The unsung divinity

The unsung divinity

'A courageous woman doesn't need anyone to complete her, she is complete on her own.'

International Women’s Day is celebrated every year on March 8 with a view to recognise the achievements of women and to highlight, in effect, the nobility of womanhood which has undoubtedly made life on this planet beautiful and meaningful.

A popular tale of Goutama Buddha and his wife Yashodhara runs thus: Buddha left Yashodhara in the middle of the night to seek enlightenment, leaving her devastated. Though she did not complain, her life lost all meaning. The only reason for her to live now was her son. Her well-wishers advised her to forget the man who had deserted her and start life afresh by remarrying, which she refused. One fine day Buddha came back.

 “They call you Buddha now, I hear; what does it mean?” she gently enquired. “I think it means the enlightened one, a knower,” he replied calmly.

She smiled and spoke after a brief silence. “I suppose we both have learned something. Your lessons, O Buddha, will make the world richer in spirit, but my lesson will unfortunately remain unknown,” she said pensively. “What lesson is that?” he probed. Her eyes shone with unshed tears. “That a courageous woman does not need anyone to complete her, she is complete on her own.”

While womanhood deserves a salute for its ‘Yashodhara spirit’, the greatest irony is that the sanctity of the month-long celebration of this occasion is soon replaced by myriad reports of heinous sexual crimes and abominable acts of female foeticide and infanticide.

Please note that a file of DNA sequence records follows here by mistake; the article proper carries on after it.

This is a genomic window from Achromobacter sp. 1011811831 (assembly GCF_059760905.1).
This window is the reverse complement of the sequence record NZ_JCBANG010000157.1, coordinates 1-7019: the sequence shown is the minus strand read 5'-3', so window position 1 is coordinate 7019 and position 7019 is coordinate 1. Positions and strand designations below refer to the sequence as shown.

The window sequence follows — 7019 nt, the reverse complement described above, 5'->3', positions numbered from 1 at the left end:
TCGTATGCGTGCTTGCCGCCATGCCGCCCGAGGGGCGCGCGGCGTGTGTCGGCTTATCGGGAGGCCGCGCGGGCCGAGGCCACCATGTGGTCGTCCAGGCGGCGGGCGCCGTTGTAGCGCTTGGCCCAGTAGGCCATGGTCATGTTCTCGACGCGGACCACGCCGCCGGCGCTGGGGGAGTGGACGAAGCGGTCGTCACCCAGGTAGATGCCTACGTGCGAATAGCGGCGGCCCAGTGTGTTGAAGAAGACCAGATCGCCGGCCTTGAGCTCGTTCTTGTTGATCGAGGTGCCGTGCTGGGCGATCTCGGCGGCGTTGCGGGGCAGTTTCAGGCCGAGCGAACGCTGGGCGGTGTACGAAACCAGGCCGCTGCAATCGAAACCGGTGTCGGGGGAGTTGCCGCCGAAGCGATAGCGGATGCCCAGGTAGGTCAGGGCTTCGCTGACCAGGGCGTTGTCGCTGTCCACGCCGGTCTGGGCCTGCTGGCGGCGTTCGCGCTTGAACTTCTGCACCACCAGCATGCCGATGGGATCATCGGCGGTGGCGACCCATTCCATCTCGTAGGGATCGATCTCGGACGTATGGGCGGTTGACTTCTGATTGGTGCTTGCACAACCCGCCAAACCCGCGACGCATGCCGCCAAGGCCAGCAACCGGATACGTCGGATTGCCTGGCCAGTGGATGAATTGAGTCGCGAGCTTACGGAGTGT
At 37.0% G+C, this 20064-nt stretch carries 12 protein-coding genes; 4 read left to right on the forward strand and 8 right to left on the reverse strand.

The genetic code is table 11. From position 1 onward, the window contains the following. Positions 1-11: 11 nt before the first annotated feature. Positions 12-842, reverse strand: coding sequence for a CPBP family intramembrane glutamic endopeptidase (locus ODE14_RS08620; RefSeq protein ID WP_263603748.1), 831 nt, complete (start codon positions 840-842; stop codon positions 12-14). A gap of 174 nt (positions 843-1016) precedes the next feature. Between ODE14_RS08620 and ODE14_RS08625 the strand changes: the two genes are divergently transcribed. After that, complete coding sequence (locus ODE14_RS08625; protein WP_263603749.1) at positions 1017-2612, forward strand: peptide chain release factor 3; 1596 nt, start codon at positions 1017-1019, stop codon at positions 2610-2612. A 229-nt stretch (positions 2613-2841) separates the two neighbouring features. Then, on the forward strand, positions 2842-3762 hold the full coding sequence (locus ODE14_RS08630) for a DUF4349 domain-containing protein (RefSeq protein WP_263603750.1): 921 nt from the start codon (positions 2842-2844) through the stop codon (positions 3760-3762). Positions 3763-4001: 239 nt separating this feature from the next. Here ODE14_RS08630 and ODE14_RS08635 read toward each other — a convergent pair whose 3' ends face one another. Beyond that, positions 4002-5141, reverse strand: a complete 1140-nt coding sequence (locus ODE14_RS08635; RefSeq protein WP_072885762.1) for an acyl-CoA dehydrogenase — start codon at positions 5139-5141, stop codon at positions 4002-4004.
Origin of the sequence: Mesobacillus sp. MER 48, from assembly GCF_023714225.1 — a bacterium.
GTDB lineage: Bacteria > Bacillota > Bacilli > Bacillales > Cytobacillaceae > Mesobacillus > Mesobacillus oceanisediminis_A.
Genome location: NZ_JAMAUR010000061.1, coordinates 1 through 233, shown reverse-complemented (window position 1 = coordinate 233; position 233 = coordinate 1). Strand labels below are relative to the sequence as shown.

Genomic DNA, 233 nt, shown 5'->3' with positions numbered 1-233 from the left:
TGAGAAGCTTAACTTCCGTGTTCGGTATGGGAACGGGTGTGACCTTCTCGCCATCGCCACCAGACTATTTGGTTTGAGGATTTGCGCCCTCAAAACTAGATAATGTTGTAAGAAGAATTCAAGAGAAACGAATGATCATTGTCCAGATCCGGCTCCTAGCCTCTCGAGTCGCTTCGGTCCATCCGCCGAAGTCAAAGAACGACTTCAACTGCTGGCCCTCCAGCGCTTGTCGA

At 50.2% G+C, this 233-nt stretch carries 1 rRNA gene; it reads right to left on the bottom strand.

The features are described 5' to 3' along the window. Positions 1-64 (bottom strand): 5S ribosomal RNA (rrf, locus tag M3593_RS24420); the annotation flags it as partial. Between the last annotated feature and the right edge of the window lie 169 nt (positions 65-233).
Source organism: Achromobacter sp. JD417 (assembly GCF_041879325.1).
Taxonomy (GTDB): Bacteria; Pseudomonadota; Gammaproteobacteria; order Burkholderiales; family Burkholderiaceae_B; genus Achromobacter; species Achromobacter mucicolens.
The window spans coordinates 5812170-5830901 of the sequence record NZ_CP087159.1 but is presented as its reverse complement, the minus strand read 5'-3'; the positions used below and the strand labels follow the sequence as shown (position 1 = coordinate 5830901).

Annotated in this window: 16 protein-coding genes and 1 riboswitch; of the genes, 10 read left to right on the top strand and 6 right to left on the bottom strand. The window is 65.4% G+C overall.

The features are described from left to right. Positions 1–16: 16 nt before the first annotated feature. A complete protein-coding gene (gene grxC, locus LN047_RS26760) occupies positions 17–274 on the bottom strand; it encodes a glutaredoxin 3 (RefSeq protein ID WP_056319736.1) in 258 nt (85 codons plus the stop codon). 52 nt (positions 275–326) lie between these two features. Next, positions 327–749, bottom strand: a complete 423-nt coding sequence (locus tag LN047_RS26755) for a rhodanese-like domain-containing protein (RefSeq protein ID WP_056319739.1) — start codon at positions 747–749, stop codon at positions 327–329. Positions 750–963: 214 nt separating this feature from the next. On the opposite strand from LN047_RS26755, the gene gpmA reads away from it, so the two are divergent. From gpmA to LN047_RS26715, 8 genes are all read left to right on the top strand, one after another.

Nevertheless, it is amazing and thought-provoking that the world population on the whole has an almost equal number of men and women. This itself is ample proof that at least Mother Nature does not discriminate among her children and it is our regressive mindset  that is trying to upset the balance of Nature — an unpardonable sin indeed!

I can never forget a touching incident involving a lady from a humble background whose life has been a shining example of forgiveness. She spent all her life as a cook at my father-in-law’s house. Married off at a tender age of nine, she hardly lived for a couple of days with her husband who turned out to be a deba­uch. Deserting her mercilessly, he went on to lead his life with several women.

Not once did he, in the course of nearly 60 years, so much as remember his legal wife. When he became a destitute and was bed-ridden due to self-inflected mala­dies, she rushed to his place, nursed him till his death and arranged for his crema­tion after clearing the dues owed by him to several agencies with her savings. A true ‘Kshamaya Dharithree’ indeed!

I wonder if the ‘superior sex’ would have displayed the same degree of forgiveness had the roles been reversed!